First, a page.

How do you deal with a monster boss?

Horrors of the Workplace

A few blogs back we promised you a “horrors of the workplace” post, and we don’t want to disappoint. Just as there are clear drivers of employee engagement, there are drivers of disengagement, more often than not pointing to … your manager.

Terrifying tales of monsters aren't just for Halloween. In our experience working with various organizations, one universal challenge emerges: the presence of bad managers, difficult colleagues, and truly monstrous individuals. Bad managers and a toxic work atmosphere inevitably result in disengaged, demotivated employees.

So, to celebrate the season, we’re going to have a little fun. Which one of these classic Halloween characters resembles your manager or co-worker? And, how is it best to handle it? Here’s 2023’s Halloween Post – Horrors of the Workplace!

Three Types of Monster Bosses and How to Deal

First, you've got to identify the monster (clearly!), then taken the appropriate action (a wooden stake, proton pack etc.)

The Ghost

“Ghosting” has made its way into everyday vernacular. Though it might seem like a new concept, the Ghost Manager is not a new phenomenon for workers.

Profile: This is the manager who just doesn’t seem to be around. They’re nearly impossible to contact. They don’t return phone calls, emails, texts, or even carrier pigeons. They are out of touch with what teams are doing. In fact, it might feel like you need supernatural powers, a Ouija board, or turn the meeting room into a séance to summon them, when BOO! They pop out of nowhere and hit you up with a project.

Because they’re so hard to contact, it’s hard to get a take as to why your boss is a ghost. That said, these managers tend to be leaders who don’t particularly want to be leaders. They might be absorbed with their own work. They might hate confrontations. They might feel socially awkward. They simply might not like their jobs.

Strategy: Always, keep a ghost boss updated via emails. (Remember, if it’s not in writing, the communication didn’t happen). Follow up on short meetings (if you ever get one) with an email. Be consistent about reporting on progress and needs the team has. Manage up! And, if needed, call the séance – meaning, another senior leader to help you work with your boss and hold them accountable.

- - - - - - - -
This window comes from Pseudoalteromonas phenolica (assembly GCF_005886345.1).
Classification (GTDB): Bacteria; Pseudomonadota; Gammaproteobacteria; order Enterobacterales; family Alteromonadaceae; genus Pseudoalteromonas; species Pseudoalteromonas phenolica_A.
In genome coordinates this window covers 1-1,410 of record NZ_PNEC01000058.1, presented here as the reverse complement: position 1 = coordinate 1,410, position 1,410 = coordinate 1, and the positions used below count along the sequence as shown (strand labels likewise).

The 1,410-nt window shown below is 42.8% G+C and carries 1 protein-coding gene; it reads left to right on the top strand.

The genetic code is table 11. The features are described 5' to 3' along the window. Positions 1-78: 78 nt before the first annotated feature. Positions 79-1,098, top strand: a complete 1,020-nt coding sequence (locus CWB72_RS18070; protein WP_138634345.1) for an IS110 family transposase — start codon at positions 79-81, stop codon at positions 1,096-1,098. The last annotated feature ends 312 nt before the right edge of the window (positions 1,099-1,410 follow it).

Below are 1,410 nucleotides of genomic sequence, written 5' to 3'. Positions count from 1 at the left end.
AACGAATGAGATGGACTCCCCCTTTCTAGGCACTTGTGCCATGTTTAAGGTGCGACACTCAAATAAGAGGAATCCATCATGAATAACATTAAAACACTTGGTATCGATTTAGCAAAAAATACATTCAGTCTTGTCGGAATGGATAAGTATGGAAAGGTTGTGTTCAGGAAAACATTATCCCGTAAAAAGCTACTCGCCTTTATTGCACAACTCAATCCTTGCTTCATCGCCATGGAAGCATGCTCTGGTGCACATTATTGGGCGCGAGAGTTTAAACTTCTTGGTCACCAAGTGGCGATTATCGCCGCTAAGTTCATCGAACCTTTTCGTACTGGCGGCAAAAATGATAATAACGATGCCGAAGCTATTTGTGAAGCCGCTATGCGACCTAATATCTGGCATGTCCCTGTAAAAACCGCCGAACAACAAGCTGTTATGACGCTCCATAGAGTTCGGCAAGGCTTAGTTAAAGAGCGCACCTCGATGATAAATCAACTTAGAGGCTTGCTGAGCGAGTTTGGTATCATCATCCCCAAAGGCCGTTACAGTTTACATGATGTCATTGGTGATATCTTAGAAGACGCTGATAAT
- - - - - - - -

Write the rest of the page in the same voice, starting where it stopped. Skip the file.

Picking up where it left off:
The Vampire

Oh that blood-sucking, after-hours manager who never seems to leave the office. Many an employee has had to deal with the Vampire Boss.

Profie: This is the boss that never needs a break. They’re the ones with supersonic hearing that, as soon as you shuffle in your desk, ready to have lunch, they call you to their office to talk about work, work, work. They don’t notice the sun going down, and they expect everyone to work late into the night.

It’s possible your manager is feeling incredible pressure from their senior leaders. It’s possible this person has just gotten caught up in the hustle culture. There could be good reasons for which the resurgence of vampires in literature coincided with the peak of the hustle culture. It’s possible they simply love to work and don’t have as many home responsibilities. And it’s probable they don’t realize what they’re doing.

Strategy: Establish boundaries. If your manager asks you to stay later for a project (and if this seems to be a pretty common request), say, “I know this is an important project, and it is a priority for me as well. When is the deadline, so I can be sure to work it into my schedule.” Stick to your guns. Recognize the need to finish the project and assure your manager that you will use your office time to the max. Offer another solution, if it’s absolutely necessary, like coming in earlier another day, or working through lunch. There’s no need to make up excuses. It’s simply reestablishing your work-life space and balance.

The Werewolf

We don’t know anyone who hasn’t dealt with a little Werewolf Boss rage in their lives. This can be tricky!

Profile: This is the boss that is Alpha – leading the pack. And this can be an incredibly positive thing. They are team players,, oftentimes charismatic, compelling, then they might go into a rage. They might belittle someone in a meeting. They might be aggressive or cold. It just feels like someone flipped a switch. Then it passes, and everything goes back to normal. Which, it doesn’t because it leaves employees on edge, wondering when the next rage will come. Know that this isn’t in your head. When the claws come out and bosses howl, it’s devastating for morale.

They might not be aware of how damaging their outbursts are, dismissing them as their way to communicate and vent. It’s tough to identify reasons for this behavior.

Strategy: Address the behavior calmly and discreetly. Talk to your manager. There’s no reason for which anybody should feel threatened or belittled at work. If nothing changes, then it’s time to involve HR and establish clear behavior expectations.

All of us have watched horror movies, and naturally, the best reaction to any of this is to run. But this is real life and real work, and people have bills to pay and lives to lead. So, instead of running from the monsters, try these strategies to deal with them. You might be surprised and tame the beasts. Manage up and refine your leadership skills in the meantime.

We hope the only monsters to encounter are the ones dressed up at your door, asking for candy, or the ones on TV. Happy Halloween!

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